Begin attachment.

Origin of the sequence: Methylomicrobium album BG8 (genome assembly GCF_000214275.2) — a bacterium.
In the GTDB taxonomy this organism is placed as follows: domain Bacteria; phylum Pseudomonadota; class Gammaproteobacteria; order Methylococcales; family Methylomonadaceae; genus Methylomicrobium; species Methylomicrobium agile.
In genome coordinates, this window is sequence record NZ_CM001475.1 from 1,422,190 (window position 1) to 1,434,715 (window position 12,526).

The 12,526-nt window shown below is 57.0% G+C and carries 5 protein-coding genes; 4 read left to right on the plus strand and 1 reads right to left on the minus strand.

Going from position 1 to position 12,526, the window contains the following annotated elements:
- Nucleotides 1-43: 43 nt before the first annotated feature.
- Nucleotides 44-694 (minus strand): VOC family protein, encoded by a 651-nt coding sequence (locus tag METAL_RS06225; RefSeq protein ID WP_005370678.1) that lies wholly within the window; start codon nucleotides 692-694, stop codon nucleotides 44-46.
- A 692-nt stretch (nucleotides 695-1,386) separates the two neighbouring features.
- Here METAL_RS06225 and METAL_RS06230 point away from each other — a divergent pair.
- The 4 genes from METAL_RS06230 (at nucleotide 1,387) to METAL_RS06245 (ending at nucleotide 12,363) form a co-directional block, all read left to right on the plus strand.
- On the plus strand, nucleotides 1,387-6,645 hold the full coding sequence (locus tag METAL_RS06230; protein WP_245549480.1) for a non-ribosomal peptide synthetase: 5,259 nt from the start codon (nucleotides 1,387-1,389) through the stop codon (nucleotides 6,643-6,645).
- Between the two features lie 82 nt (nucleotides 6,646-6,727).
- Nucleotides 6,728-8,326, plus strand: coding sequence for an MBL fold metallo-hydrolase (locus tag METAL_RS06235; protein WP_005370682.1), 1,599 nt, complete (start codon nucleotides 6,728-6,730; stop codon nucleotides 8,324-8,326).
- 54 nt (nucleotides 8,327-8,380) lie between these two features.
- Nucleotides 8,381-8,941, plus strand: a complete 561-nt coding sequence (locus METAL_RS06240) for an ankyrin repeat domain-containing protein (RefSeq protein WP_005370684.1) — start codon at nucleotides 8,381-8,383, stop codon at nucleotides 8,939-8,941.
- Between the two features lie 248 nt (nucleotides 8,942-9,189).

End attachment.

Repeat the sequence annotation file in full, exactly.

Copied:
Origin of the sequence: Methylomicrobium album BG8 (genome assembly GCF_000214275.2) — a bacterium.
In the GTDB taxonomy this organism is placed as follows: domain Bacteria; phylum Pseudomonadota; class Gammaproteobacteria; order Methylococcales; family Methylomonadaceae; genus Methylomicrobium; species Methylomicrobium agile.
In genome coordinates, this window is sequence record NZ_CM001475.1 from 1,422,190 (window position 1) to 1,434,715 (window position 12,526).

The 12,526-nt window shown below is 57.0% G+C and carries 5 protein-coding genes; 4 read left to right on the plus strand and 1 reads right to left on the minus strand.

Going from position 1 to position 12,526, the window contains the following annotated elements:
- Nucleotides 1-43: 43 nt before the first annotated feature.
- Nucleotides 44-694 (minus strand): VOC family protein, encoded by a 651-nt coding sequence (locus tag METAL_RS06225; RefSeq protein ID WP_005370678.1) that lies wholly within the window; start codon nucleotides 692-694, stop codon nucleotides 44-46.
- A 692-nt stretch (nucleotides 695-1,386) separates the two neighbouring features.
- Here METAL_RS06225 and METAL_RS06230 point away from each other — a divergent pair.
- The 4 genes from METAL_RS06230 (at nucleotide 1,387) to METAL_RS06245 (ending at nucleotide 12,363) form a co-directional block, all read left to right on the plus strand.
- On the plus strand, nucleotides 1,387-6,645 hold the full coding sequence (locus tag METAL_RS06230; protein WP_245549480.1) for a non-ribosomal peptide synthetase: 5,259 nt from the start codon (nucleotides 1,387-1,389) through the stop codon (nucleotides 6,643-6,645).
- Between the two features lie 82 nt (nucleotides 6,646-6,727).
- Nucleotides 6,728-8,326, plus strand: coding sequence for an MBL fold metallo-hydrolase (locus tag METAL_RS06235; protein WP_005370682.1), 1,599 nt, complete (start codon nucleotides 6,728-6,730; stop codon nucleotides 8,324-8,326).
- 54 nt (nucleotides 8,327-8,380) lie between these two features.
- Nucleotides 8,381-8,941, plus strand: a complete 561-nt coding sequence (locus METAL_RS06240) for an ankyrin repeat domain-containing protein (RefSeq protein WP_005370684.1) — start codon at nucleotides 8,381-8,383, stop codon at nucleotides 8,939-8,941.
- Between the two features lie 248 nt (nucleotides 8,942-9,189).